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Jan

14

By:

Taylor Zakarin

As some of you may have noticed, NorthPark has added two new major works to the collection in the last few months. These two works, Diamond Sea and Buckyball, 2015 are both by American artist, Leo Villareal. Diamond Sea, which is on view on Level One in EastCourt near Dillard’s, is an incredibly powerful and dynamic work. As the title suggests, this particular installation was inspired by the way light reveals itself in flashes when reflecting off of the surface of a body of water. Custom software continuously activates and disables the 2,400 white LED nodes embedded in the 10-foot by 15-foot mirror-finished stainless steel panels of the work. As the nodes turn on and off, the implied movement of the sun catching ripples of water becomes enthralling, and one’s surroundings are reflected on the surface, adding to the effect of looking at water.
 


The work is powerful from any angle or distance, but my favorite view of Diamond Sea is from down the hall, closer to Macy’s or Companions, our amorphous Tony Cragg sculpture. The further you step away from Leo’s work, the more perspective you gain – allowing you to observe the awe-inspiring swirling patterns that organically form out of the LED nodes.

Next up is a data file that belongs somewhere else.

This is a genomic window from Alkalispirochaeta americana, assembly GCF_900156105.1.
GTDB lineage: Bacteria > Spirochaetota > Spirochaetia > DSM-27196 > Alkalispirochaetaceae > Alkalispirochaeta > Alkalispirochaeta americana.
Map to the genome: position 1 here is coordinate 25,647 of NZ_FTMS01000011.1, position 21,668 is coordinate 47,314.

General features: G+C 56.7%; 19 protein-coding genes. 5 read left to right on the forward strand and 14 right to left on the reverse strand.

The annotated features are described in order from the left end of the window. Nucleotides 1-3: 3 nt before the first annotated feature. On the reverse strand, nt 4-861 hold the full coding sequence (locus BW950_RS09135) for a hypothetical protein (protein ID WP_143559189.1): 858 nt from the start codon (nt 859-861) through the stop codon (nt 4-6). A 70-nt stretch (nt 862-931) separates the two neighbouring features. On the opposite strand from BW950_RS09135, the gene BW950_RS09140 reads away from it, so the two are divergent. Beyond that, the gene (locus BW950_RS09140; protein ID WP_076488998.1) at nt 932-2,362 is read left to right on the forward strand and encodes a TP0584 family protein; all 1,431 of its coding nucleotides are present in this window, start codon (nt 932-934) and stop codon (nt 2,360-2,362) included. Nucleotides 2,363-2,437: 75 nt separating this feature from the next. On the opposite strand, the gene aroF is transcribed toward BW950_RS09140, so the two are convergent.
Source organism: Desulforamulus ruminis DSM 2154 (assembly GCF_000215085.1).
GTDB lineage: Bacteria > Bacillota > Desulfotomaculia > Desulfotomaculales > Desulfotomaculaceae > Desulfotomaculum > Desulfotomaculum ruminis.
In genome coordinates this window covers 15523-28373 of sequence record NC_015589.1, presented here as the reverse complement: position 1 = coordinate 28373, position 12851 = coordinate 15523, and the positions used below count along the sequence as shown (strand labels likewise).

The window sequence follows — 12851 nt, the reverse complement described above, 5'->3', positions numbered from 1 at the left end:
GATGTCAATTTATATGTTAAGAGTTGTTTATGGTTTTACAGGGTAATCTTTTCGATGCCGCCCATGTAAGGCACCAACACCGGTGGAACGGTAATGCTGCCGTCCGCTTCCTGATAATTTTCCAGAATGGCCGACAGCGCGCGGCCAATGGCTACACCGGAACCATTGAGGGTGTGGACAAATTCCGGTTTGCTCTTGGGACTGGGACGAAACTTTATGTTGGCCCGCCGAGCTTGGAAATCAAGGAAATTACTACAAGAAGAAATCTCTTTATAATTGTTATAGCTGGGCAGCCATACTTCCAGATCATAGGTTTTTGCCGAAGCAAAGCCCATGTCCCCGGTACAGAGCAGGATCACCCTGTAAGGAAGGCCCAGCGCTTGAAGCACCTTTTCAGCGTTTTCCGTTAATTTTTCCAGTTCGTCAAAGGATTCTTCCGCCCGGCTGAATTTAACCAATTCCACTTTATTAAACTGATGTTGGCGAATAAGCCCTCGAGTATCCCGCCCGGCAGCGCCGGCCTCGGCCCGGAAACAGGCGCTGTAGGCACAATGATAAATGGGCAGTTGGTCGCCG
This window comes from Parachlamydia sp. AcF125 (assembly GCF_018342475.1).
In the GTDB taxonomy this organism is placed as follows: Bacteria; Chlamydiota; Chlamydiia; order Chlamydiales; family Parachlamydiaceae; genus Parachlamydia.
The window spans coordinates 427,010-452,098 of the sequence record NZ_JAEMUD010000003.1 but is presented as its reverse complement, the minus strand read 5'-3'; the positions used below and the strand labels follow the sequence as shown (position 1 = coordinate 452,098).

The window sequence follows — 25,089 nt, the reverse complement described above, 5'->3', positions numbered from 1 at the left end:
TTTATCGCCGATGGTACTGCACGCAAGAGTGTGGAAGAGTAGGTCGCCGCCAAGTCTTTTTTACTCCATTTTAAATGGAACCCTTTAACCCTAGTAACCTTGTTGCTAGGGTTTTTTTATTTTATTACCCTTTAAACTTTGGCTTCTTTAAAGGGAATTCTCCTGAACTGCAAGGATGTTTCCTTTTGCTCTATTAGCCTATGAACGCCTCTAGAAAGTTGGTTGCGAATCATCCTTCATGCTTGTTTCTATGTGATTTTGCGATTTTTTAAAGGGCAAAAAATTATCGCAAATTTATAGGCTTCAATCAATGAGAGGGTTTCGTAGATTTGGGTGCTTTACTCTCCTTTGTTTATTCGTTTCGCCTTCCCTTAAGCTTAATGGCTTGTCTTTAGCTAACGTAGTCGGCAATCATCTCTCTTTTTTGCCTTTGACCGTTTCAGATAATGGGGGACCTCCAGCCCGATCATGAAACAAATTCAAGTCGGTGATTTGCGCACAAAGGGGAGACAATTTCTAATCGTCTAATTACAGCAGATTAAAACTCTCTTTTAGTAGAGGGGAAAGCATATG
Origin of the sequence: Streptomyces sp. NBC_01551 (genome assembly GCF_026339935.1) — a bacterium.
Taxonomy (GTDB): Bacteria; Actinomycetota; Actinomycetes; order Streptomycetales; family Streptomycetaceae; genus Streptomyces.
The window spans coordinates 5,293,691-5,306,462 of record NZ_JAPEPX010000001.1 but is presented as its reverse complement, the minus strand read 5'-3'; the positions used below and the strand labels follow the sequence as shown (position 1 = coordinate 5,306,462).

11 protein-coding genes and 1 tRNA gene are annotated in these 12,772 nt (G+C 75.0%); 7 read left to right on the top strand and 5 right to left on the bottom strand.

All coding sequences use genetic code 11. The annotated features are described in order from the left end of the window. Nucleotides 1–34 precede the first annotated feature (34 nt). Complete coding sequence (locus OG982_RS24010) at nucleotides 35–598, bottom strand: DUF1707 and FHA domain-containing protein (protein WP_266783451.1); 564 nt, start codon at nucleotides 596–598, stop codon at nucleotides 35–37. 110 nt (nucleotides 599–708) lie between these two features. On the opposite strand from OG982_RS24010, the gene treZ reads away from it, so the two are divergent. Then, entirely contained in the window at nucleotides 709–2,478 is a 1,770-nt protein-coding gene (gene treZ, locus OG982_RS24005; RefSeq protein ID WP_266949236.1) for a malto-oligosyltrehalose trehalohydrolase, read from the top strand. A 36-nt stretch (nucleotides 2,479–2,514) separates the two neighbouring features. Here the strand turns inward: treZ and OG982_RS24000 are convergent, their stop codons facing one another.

Villareal sees his process as being very painterly - as you experience Diamond Sea, notice how the custom coded sequences build on one another, much like a painter builds up a canvas one brush stroke at a time.

Leo Villareal is considered a pioneer in the art world for his use of LEDs and computer-programmed imagery. Villareal studied stage design and art at Yale University, and later pursued a graduate degree at the Interactive Telecommunications Program at New York University’s Tisch School of the Arts. From 1994 to 1997, the artist worked at Paul Allen’s Interval Research Corporation in Palo Alto, California, studying and working on virtual reality projects.

Villareal creates software programs that sequence light patterns in infinite combinations, evolving randomly and changing constantly. Through basic elements such as pixels and binary codes, the artist builds large-scale sculptural installations that defy predictability, never repeat, and ultimately grow into complex forms that question common notions of space, time and sensorial pleasure.

The artist’s public installations include site-specific works in New York City’s Bleecker Street subway station, The Johnson Museum in Ithaca, New York, The Tampa Museum of Art in Tampa, Florida, Ohio State University in Columbus, Ohio, The National Gallery in Washington D.C., and most notably The Bay Lights, the 2-mile long light sculpture on the Bay Bridge in San Francisco, California.

I hope you enjoy Diamond Sea as much as I do – I strongly urge you to linger in EastCourt and sit on one of the benches to watch Diamond Sea in all its permutations!

 

 

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